ruled out and the boy was declared to be Pabongka instead.

  • A statue of Changkya Rolpai Dorje.

    There was a small monastery atop the rock named Pabong. Hence, he was eventually recognized

    and enthroned as the late abbot of that monastery. For this reason, Rinpoche is documented as the

    second Pabongka and was sometimes referred to as Pabongka Kentrul. It is commonly believed

    that he was also the reincarnation of Tsako Ngawang Drakpa, one of the main disciples of Lama

    Tsongkhapa and founder of Dhe-Tsang Monastery.

    It was Sharpa Chuje Lobsang who foretold that if the young boy was to be placed in the

    Gyalrong House of Sera Mey College, something wonderful would happen with him in the future.


  • Pabongka Rinpoches full name was Kyabje Pabongka Jetsun Jampa Tenzin Trinley Gyatso Pel

    Sangpo, which means the Lord Protector, the one from Pabongka, the venerable and glorious

    master whose name is the Loving One, Keeper of the Buddhas Teachings, Ocean of the Mighty

    Deeds of the Buddha. He was also affectionately known as Dechen Nyingpo, which translates

    into Essence of Great Bliss or The King of Bliss from the Palace of Bliss, meaning a highly

    attained being who is already one with Heruka.

    He was an extraordinary master for the Heruka Body Mandala and the Vajrayogini practice, and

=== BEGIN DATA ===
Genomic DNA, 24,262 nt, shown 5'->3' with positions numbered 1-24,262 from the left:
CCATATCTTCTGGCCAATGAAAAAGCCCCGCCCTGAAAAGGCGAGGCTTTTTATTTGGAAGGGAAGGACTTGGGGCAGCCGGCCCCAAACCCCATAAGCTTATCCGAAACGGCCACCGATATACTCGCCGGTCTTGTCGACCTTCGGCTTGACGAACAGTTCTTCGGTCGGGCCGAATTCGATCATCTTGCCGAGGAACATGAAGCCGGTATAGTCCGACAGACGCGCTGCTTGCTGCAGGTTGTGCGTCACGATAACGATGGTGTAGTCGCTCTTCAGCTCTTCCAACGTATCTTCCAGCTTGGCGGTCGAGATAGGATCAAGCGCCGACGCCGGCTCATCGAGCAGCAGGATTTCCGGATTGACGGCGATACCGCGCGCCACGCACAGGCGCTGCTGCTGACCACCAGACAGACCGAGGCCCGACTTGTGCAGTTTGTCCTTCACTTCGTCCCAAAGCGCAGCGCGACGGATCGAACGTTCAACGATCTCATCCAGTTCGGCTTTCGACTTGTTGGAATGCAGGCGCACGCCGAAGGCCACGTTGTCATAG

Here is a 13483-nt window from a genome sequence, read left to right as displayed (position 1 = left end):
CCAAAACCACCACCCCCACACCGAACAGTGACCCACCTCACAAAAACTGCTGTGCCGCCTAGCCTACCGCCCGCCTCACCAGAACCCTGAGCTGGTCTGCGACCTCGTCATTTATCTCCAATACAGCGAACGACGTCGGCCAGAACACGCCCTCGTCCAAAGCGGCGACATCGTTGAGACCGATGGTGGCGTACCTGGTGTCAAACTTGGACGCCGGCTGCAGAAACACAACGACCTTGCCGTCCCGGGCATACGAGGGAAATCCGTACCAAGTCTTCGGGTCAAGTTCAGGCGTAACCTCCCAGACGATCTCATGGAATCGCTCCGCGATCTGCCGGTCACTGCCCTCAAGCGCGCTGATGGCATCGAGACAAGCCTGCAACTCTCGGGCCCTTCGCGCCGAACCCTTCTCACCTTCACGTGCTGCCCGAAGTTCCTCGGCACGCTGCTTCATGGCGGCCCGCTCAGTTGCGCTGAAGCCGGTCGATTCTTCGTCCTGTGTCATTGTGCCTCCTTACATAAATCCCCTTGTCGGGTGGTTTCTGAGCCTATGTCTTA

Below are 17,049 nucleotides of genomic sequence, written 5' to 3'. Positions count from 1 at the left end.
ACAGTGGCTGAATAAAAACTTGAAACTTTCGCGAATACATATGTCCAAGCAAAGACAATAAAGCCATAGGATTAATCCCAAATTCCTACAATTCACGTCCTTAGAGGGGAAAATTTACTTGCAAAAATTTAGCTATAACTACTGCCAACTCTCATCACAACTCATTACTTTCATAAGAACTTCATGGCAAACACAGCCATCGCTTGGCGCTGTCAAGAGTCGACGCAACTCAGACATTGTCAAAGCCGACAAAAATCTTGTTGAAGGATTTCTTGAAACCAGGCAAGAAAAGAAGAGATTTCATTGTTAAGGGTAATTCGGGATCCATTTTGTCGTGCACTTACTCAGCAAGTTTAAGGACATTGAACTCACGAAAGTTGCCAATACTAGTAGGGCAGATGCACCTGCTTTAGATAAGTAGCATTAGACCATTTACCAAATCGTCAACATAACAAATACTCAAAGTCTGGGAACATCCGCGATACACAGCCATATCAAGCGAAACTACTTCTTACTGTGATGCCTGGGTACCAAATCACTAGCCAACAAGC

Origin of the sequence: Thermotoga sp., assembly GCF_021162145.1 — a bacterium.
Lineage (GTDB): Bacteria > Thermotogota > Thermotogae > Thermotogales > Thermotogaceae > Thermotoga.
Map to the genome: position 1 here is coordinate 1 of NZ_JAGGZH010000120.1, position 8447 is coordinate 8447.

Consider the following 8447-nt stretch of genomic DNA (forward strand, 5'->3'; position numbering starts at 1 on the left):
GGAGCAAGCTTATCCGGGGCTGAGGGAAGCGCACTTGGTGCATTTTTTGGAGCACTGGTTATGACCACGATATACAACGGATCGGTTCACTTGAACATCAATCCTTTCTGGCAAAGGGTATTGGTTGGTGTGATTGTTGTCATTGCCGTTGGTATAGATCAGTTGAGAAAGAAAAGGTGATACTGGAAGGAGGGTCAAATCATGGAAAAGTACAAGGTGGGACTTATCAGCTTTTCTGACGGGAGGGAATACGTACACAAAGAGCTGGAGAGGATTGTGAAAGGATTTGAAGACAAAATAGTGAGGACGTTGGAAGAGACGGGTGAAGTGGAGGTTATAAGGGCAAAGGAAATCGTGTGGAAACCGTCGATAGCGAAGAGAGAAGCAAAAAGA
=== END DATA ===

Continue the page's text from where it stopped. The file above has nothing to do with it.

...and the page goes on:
he had a special responsibility for the Mother Tantra.

    There is a famous story of how Heruka actually appeared to Pabongka when he visited Cimburi in

    Tibet, where there is an image of Heruka. This is where the Blood Drinkers mountains are and

    this name refers to Heruka Drinker of Blood. Apparently, Pabongka went to this place three

    times during his lifetime.

    When he first went there, this image spoke to him, opened its mouth and a tremendous amount of

    nectar came out. Pabongka collected the nectar from the mouth of Heruka while in the presence of

    sixty or seventy people. This nectar was then made into nectar pills. The Gelugpas current nectar

    pills originate from there.

    It is also stated that this very same cave in Cimburi where Pabongka received the nectar from the

    Heruka image was the place where Heruka promised him the following:-

    From now on, for the next seven generations, whoever practices my teaching, I will protect and


    This is why Pabongka is also considered to be a living Heruka. Many people received the Heruka

    Body Mandala and every teaching on it from him. And if you happen to fall within that seven

    generation category, you are indeed very much blessed.


    At the tender age of seven, Pabongka Rinpoche entered Gyalrong House of Sera-Mey Monastery.

    He underwent the usual studies of a monk, earned his Geshe degree and spent two years studying at

    the Gyuto Tantric College.

    In the monastery, Pabongka did not show much scholarship, as though he was slightly on the dull

    side. The Geshes would often insult him and at times, they would even use him as an example to

    illustrate lesser intelligence. He under-studied more than 38 Masters and one of them was Gondro

    Kendro Ngulchu.

    Although Pabongka Rinpoches academic career at Sera Mey College was not outstanding, he did